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NCJ Number: NCJ 240638   Add to Shopping cart   Find in a Library
Title: Denver DNA Efficiency Improvement Project, Final Technical Report
Author(s): Lindsey R. Horvat ; Susan G. Berdine ; Greggory S. LaBerge, Ph.D.
Date Published: 11/2012
Page Count: 97
Sponsoring Agency: National Institute of Justice
US Department of Justice
Office of Justice Programs
United States of America
Grant Number: 2009-DN-BX-K001
Sale Source: NCJRS Photocopy Services
Box 6000
Rockville, MD 20849-6000
United States of America
Document: PDF 
Type: Program/Project Description
Language: English
Country: United States of America
Annotation: This report describes the activities and the outcomes of the Denver Police Department’s efforts to improve the efficiency of DNA processing so as to address the backlog of cases requiring DNA analysis.
Abstract: The improvements described produced impressive results, namely, the DNA Unit’s saving of one full year of analyst time and a savings of $307,096 in costs over the past 2 years. The DNA Unit experienced a 228-percent increase in case submissions, largely due to the 2005-2007 DNA Expansion Demonstration, which expanded the use of DNA analysis to burglary investigations, as well as a commitment to solve “cold” cases with DNA projects. Using funds awarded to the Denver Police Department by the National Institute of Justice (NIJ) the DNA Unit began using specialized software to create a simulated model of the workflow of the Forensic Biology/DNA Unit; subsequently, areas were identified for efficiency improvements. The project drew on employee input and a teamwork approach to identify and implement additional efficiency improvements. Using NIJ grant money, the laboratory hired a full-time project manager and purchased simulation software called Simul8®. The project manager built a model or process map in Simul8® with input from DNA Unit personnel. One year of casework data were entered into the model, and test simulations were performed. This produced two important findings. First, instruments and equipment were not causing “bottlenecks” in the workflow, and increasing the number of instruments did not improve the case backlog. Second, an increase in trained DNA personnel improved the backlog and turn-around times to desired levels. Many of the solutions for the backlog cost little or nothing. The laboratory continues to use the foundation of the project to examine practices for additional cost and time savings, as well as to develop efficient workflow as demands continue to increase. 12 figures, 5 tables, 5 references, and 10 appendixes with supplementary material, including the simulation model and the employee survey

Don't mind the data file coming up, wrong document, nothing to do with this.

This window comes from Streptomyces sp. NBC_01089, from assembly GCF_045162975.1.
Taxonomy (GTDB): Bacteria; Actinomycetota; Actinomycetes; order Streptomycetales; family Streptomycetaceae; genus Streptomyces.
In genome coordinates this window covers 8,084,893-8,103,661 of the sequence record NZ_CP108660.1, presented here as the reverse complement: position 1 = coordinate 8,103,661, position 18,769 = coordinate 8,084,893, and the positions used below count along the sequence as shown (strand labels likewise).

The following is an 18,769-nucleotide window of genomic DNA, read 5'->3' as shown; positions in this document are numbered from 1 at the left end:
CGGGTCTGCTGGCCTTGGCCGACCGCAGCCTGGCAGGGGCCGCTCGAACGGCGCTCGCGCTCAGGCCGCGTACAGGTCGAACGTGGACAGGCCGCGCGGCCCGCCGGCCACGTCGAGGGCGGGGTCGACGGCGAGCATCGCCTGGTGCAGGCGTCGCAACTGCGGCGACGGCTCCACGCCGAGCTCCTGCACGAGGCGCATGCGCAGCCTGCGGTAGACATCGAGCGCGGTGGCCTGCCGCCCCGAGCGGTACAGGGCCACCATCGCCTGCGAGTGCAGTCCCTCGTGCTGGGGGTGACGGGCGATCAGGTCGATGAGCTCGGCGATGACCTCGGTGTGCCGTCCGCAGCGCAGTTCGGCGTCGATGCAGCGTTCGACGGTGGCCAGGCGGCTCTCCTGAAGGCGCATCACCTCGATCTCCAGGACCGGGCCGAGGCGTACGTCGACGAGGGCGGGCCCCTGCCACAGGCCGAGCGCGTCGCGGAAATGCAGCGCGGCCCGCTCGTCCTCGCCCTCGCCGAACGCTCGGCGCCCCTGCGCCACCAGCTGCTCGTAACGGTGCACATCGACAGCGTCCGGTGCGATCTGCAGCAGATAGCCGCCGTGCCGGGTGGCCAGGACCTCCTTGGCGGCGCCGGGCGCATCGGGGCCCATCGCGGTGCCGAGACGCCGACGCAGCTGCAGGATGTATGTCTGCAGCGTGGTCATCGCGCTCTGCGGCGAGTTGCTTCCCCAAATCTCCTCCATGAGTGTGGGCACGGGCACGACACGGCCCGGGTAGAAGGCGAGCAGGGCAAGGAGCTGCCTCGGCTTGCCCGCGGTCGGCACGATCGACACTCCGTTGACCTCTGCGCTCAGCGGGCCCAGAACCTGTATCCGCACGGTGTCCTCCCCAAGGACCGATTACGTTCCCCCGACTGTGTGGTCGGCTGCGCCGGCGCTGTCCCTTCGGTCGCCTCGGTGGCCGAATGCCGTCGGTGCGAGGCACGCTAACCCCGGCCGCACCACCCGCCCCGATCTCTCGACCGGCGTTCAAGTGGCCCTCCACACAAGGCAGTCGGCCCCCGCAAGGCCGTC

Main Term(s): Forensics/Forensic Sciences
Index Term(s): Efficiency ; Unit management ; Case processing ; Crime laboratory management ; DNA fingerprinting ; NIJ final report ; Colorado
   
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https://www.ncjrs.gov/App/Publications/abstract.aspx?ID=262718

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